Brentford Football Club is a professional association football club based in Brentford, Greater London, England. The team play in the Championship, the tier of English football. It was founded on 10 October 1889 and plays its games at Griffin Park, its home stadium since 1904. Brentfords most successful spell came during the 1930s, when it achieved consecutive top six finishes in the First Division, Brentford have been FA Cup quarter-finalists on four occasions, and have been runners-up of the Football League Trophy on three occasions. As a result of a vote, by eight votes to five, taken six days later, the very first fixture, between Brentford FC and Kew FC, was on 23 November 1889. Due to ownership of the land changing hands, Brentford FC was on the lookout for a new ground after only 30 months, in October 1892, Benns Field – land behind The Plough PH Little Ealing Lane – in Little Ealing, was the clubs new home. The football club decided to move nearer to Brentford and in December 1894 it moved to Shotters Field – what is now Gunnersbury School, The Ride – and stayed there until April 1898. As the club grew, therefore entertaining larger crowds, a move to a ground with the chance of improving better spectator facilities, with under cover enclosures and changing rooms, was looked for. Boston Park Cricket Ground, in York Road, Brentford – what is now land along the east side of Ealing Road, finally, in January 1904, the club agreed a 21-year lease on an orchard, once owned by Chiswick brewers Fuller, Smith and Turner. The clearance of the orchard, over 200 trees, and the levelling of the land took several months, in August 1904 trial matches were played on the pitch. Then the first competitive match was played, a team game in the Western League v Plymouth Argyle. On 7 September 1904, Brentford and West Ham United played out a 0–0 draw, in the Southern League First Division, in 1920 it was a founder member of the Football League Third Division. In 1921–22, the Football League Third Division was regionalised and Brentford FC was placed in the Southern section, during the late 1920s and 1930s, the club began to make real progress. In the 1929–30 season, the side won all 21 of its matches in the Third Division South. It is the last of six teams in English football to amass a perfect record. After several more near-misses, promotion to the Second Division was finally achieved in 1932–33, Two years later, Brentford reached the First Division and finished 5th in its debut season – which is still the clubs highest ever league position – to complete a remarkable rise for the club. Under manager Harry Curtis and captain Arthur Bateman, Brentford achieved more impressive placings in the league for the rest of the decade before the Second World War interrupted. During the war, Brentford competed in the London War Cup, the club was relegated in the first season after the war, and a downward spiral set in, which culminated in relegation to the Third Division in 1953–54 and the Fourth Division in 1961–62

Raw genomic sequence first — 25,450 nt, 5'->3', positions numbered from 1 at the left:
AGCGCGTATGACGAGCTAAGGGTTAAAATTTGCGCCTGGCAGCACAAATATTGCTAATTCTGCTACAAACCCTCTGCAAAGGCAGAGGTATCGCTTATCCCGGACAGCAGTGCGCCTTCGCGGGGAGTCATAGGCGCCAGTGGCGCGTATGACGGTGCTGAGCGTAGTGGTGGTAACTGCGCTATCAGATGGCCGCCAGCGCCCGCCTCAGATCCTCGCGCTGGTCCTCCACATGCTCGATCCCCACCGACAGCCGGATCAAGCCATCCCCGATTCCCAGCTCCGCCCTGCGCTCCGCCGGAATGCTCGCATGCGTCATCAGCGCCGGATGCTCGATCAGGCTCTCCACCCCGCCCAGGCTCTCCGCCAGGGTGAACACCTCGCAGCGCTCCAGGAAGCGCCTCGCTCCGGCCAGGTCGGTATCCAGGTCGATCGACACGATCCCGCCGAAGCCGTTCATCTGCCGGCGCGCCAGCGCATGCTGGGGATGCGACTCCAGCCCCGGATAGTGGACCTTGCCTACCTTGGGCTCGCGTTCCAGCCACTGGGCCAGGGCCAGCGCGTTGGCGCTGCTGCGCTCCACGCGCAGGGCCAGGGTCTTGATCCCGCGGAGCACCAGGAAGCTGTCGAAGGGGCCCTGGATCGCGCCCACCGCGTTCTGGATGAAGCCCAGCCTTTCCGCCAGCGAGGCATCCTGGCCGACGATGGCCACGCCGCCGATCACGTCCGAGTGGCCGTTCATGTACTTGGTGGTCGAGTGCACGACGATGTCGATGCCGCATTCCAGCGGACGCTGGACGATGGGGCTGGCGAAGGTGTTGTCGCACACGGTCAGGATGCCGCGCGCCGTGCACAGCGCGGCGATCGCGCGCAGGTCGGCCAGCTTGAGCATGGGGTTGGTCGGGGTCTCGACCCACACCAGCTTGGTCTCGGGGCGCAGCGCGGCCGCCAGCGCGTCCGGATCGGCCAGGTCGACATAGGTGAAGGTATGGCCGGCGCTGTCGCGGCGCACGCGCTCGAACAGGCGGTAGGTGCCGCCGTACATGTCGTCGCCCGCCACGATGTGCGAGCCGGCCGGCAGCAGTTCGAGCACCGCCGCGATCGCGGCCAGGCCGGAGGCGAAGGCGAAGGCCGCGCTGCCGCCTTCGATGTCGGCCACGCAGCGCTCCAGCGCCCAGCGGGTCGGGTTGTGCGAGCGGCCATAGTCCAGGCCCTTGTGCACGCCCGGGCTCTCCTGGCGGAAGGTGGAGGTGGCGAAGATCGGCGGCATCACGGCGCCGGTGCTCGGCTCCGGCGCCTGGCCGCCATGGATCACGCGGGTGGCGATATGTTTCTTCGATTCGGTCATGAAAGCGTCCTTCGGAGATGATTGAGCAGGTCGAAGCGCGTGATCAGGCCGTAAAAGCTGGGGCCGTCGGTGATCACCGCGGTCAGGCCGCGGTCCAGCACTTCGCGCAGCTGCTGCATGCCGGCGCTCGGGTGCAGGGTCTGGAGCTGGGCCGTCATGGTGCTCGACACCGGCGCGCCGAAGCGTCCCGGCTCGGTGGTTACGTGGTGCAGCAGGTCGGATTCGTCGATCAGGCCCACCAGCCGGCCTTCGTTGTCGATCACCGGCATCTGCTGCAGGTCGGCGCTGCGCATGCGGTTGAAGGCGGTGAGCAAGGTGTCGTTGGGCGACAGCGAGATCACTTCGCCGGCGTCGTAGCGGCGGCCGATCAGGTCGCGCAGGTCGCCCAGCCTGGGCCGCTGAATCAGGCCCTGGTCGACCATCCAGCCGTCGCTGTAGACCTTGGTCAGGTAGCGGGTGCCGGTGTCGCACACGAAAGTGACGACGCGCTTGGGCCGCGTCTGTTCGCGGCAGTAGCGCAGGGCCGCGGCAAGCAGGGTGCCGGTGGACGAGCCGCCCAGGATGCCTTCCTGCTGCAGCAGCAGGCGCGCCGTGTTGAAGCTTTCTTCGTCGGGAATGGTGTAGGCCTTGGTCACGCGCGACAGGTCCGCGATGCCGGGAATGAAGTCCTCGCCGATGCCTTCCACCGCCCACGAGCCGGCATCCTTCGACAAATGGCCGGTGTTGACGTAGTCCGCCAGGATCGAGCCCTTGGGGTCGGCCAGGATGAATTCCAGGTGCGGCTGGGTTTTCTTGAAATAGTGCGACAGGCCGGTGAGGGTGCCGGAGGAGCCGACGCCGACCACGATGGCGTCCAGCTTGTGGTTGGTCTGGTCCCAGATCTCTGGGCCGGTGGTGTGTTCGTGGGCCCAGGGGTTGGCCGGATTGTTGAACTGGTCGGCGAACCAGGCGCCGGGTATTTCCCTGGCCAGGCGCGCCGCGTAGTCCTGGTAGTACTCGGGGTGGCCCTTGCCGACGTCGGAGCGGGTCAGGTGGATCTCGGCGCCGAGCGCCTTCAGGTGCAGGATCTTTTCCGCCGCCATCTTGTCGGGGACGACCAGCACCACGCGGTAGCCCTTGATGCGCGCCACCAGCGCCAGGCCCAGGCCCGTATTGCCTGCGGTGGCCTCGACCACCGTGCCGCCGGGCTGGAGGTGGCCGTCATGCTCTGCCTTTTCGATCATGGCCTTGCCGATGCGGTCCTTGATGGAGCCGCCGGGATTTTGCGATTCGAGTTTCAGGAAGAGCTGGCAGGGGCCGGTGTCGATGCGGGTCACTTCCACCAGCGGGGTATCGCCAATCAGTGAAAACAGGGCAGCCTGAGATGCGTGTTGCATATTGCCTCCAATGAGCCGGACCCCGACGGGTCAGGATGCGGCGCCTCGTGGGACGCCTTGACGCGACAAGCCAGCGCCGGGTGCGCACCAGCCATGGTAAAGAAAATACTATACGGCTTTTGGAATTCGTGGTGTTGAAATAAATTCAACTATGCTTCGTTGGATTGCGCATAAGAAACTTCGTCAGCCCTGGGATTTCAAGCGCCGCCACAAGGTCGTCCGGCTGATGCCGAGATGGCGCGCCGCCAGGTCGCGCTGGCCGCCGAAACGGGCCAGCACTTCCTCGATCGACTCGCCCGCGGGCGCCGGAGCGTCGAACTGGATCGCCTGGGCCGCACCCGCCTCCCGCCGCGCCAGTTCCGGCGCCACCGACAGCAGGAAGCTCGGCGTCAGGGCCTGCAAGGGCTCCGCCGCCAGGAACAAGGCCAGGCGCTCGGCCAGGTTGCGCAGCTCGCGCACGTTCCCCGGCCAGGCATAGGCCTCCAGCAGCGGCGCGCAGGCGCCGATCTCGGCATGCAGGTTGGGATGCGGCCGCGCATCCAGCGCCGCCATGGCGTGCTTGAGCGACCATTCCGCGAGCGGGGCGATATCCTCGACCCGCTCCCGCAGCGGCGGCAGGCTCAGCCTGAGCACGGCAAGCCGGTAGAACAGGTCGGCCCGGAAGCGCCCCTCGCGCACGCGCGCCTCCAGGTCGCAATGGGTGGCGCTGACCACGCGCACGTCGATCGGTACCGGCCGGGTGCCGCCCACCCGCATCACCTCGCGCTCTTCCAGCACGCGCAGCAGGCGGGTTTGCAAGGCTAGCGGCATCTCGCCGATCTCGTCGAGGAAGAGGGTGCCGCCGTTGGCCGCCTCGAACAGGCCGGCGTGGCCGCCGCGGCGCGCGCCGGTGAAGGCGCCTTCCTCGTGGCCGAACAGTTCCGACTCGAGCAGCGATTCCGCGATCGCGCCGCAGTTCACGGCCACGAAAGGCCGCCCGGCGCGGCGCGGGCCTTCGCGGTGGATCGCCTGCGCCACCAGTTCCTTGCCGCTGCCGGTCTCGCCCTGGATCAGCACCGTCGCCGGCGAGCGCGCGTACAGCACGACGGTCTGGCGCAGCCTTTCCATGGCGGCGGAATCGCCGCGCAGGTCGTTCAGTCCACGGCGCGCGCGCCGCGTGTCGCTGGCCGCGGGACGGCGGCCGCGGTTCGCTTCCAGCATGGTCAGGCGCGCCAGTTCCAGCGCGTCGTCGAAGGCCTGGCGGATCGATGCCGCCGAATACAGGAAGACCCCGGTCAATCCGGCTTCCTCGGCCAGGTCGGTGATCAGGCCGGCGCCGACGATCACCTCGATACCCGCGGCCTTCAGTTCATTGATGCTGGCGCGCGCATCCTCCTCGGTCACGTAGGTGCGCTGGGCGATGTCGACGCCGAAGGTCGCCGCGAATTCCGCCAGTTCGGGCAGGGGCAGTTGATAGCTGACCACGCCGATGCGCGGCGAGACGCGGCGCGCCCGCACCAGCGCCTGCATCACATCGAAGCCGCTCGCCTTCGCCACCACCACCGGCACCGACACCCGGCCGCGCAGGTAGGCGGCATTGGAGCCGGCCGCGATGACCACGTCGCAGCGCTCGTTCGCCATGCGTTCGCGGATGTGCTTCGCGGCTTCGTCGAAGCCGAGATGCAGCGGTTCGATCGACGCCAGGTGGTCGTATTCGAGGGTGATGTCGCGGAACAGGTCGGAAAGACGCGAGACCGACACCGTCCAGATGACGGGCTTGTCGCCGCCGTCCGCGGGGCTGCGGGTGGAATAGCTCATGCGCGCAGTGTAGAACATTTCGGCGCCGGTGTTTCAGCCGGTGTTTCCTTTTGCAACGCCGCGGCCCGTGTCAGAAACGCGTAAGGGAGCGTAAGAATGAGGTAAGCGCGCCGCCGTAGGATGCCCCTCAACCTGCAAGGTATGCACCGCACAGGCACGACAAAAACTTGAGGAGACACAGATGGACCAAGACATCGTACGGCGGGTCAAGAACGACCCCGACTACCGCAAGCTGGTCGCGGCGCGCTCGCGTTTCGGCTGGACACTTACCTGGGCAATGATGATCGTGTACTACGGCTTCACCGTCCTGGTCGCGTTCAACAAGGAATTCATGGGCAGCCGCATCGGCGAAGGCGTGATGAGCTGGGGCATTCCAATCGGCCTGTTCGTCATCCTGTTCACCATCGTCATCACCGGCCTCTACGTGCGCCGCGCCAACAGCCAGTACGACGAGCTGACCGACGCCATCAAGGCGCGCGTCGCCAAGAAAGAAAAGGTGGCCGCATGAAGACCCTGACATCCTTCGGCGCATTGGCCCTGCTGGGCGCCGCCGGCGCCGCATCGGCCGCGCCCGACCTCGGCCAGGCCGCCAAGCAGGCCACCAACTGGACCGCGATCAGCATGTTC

Griffin Park is a football ground in Brentford, situated in the London Borough of Hounslow, west London. It has been the ground of Championship side Brentford since it was built in 1904. The ground is situated in a residential area and is known for being the only English league football ground to have a pub on each corner. The ground gets its name from the griffin, featured in the logo of Fullers Brewery, between forming in 1889 and prior to 1904, Brentford played at five grounds around Ealing – Clifden Road, Benns Field, Shotters Field, Cross Road and Boston Park Cricket Ground. After a gypsy camp was removed from the site, work began on building the ground in January 1904, the orchard was cut down by local volunteers, who were allowed to keep the wood. The ground was built with a 20,000 capacity in mind, with a provision for an increase to 30. An 800-capacity stand from Boston Park was rebuilt alongside the Braemar Road side of the ground, beneath and behind the stand were three dressing rooms, a number of offices and a recreation room. The ground was named Griffin Park after a pub, The Griffin. After a number of games, Griffin Park was opened on 1 September 1904. Season tickets for the 1904–05 season sold out, the first competitive match to be played at Griffin Park was a Western League fixture versus Plymouth Argyle on 1 September 1904. The Braemar Road grandstand had been completed by the time of the fixture, but as the rooms were not ready. The borough surveyor also declared the grandstand unsafe and banned its use until improvements had been made, Argyle scored the first competitive goal at the ground through Fred Buck, but four minutes from the final whistle, Tommy Shanks converted a James Swarbrick cross to secure a 1–1 draw. The attendance was estimated at between 4,000 and 5,000, the first truly first team fixture to be played at the ground was a Southern League First Division match on 3 September 1904, which yielded a 0–0 draw between Brentford and West Ham United. The Bees would have to wait until 22 October 1904 for their first victory at the ground, the first Football League match to be played at the ground was on the opening day of the 1920–21 season, a 3–0 Third Division defeat to Exeter City. Unlike the old grandstand, the new stand ran the length of the pitch, after the season, it was announced that Griffin Park would be completely redeveloped over the following decade. Concrete terracing was installed at the Ealing Road end of the ground in 1930. A new stand was constructed at the Brook Road end of the ground in the 1933 off-season, a further extension to the terracing and a roof was added prior to Brentfords debut First Division season in 1935–36, taking the New Road stands capacity to 20,000. Little development occurred at Griffin Park between the mid-1930s, and the mid-1980s, the frontage of the Braemar Road stand was rebuilt in 1963, adding club offices and a club room